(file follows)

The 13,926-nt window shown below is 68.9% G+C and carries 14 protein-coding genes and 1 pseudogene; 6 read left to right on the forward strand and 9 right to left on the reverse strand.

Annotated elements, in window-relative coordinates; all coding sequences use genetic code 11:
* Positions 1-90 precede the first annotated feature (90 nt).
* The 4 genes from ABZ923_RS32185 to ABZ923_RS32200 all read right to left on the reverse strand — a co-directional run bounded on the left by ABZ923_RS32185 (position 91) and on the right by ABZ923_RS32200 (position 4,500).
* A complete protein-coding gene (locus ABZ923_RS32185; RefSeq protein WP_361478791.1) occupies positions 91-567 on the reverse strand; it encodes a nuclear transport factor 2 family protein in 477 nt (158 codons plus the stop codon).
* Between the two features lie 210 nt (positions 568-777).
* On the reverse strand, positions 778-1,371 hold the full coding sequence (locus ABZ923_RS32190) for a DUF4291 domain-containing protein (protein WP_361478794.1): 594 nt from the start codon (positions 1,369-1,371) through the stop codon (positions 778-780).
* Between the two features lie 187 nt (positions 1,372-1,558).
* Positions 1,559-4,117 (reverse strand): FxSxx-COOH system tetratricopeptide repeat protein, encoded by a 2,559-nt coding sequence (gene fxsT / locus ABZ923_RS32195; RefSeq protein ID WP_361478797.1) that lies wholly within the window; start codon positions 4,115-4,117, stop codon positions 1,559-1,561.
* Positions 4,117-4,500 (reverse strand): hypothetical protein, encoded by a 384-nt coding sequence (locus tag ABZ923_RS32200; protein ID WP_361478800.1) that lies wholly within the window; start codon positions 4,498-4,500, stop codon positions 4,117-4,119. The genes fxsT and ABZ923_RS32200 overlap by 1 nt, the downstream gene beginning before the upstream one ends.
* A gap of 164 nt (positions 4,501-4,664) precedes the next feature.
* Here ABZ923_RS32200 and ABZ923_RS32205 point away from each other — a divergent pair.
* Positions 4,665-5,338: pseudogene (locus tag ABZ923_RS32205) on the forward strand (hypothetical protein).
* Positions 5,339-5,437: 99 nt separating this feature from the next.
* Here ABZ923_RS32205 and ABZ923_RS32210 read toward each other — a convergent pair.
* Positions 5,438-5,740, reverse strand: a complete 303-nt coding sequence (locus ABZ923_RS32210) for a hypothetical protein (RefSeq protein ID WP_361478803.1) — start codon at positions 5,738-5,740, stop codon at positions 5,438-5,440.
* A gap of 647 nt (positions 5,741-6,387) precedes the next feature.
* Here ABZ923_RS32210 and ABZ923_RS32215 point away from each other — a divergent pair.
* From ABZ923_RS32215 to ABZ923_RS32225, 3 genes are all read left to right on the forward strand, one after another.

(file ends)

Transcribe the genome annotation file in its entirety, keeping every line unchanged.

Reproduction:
The 13,926-nt window shown below is 68.9% G+C and carries 14 protein-coding genes and 1 pseudogene; 6 read left to right on the forward strand and 9 right to left on the reverse strand.

Annotated elements, in window-relative coordinates; all coding sequences use genetic code 11:
* Positions 1-90 precede the first annotated feature (90 nt).
* The 4 genes from ABZ923_RS32185 to ABZ923_RS32200 all read right to left on the reverse strand — a co-directional run bounded on the left by ABZ923_RS32185 (position 91) and on the right by ABZ923_RS32200 (position 4,500).
* A complete protein-coding gene (locus ABZ923_RS32185; RefSeq protein WP_361478791.1) occupies positions 91-567 on the reverse strand; it encodes a nuclear transport factor 2 family protein in 477 nt (158 codons plus the stop codon).
* Between the two features lie 210 nt (positions 568-777).
* On the reverse strand, positions 778-1,371 hold the full coding sequence (locus ABZ923_RS32190) for a DUF4291 domain-containing protein (protein WP_361478794.1): 594 nt from the start codon (positions 1,369-1,371) through the stop codon (positions 778-780).
* Between the two features lie 187 nt (positions 1,372-1,558).
* Positions 1,559-4,117 (reverse strand): FxSxx-COOH system tetratricopeptide repeat protein, encoded by a 2,559-nt coding sequence (gene fxsT / locus ABZ923_RS32195; RefSeq protein ID WP_361478797.1) that lies wholly within the window; start codon positions 4,115-4,117, stop codon positions 1,559-1,561.
* Positions 4,117-4,500 (reverse strand): hypothetical protein, encoded by a 384-nt coding sequence (locus tag ABZ923_RS32200; protein ID WP_361478800.1) that lies wholly within the window; start codon positions 4,498-4,500, stop codon positions 4,117-4,119. The genes fxsT and ABZ923_RS32200 overlap by 1 nt, the downstream gene beginning before the upstream one ends.
* A gap of 164 nt (positions 4,501-4,664) precedes the next feature.
* Here ABZ923_RS32200 and ABZ923_RS32205 point away from each other — a divergent pair.
* Positions 4,665-5,338: pseudogene (locus tag ABZ923_RS32205) on the forward strand (hypothetical protein).
* Positions 5,339-5,437: 99 nt separating this feature from the next.
* Here ABZ923_RS32205 and ABZ923_RS32210 read toward each other — a convergent pair.
* Positions 5,438-5,740, reverse strand: a complete 303-nt coding sequence (locus ABZ923_RS32210) for a hypothetical protein (RefSeq protein ID WP_361478803.1) — start codon at positions 5,738-5,740, stop codon at positions 5,438-5,440.
* A gap of 647 nt (positions 5,741-6,387) precedes the next feature.
* Here ABZ923_RS32210 and ABZ923_RS32215 point away from each other — a divergent pair.
* From ABZ923_RS32215 to ABZ923_RS32225, 3 genes are all read left to right on the forward strand, one after another.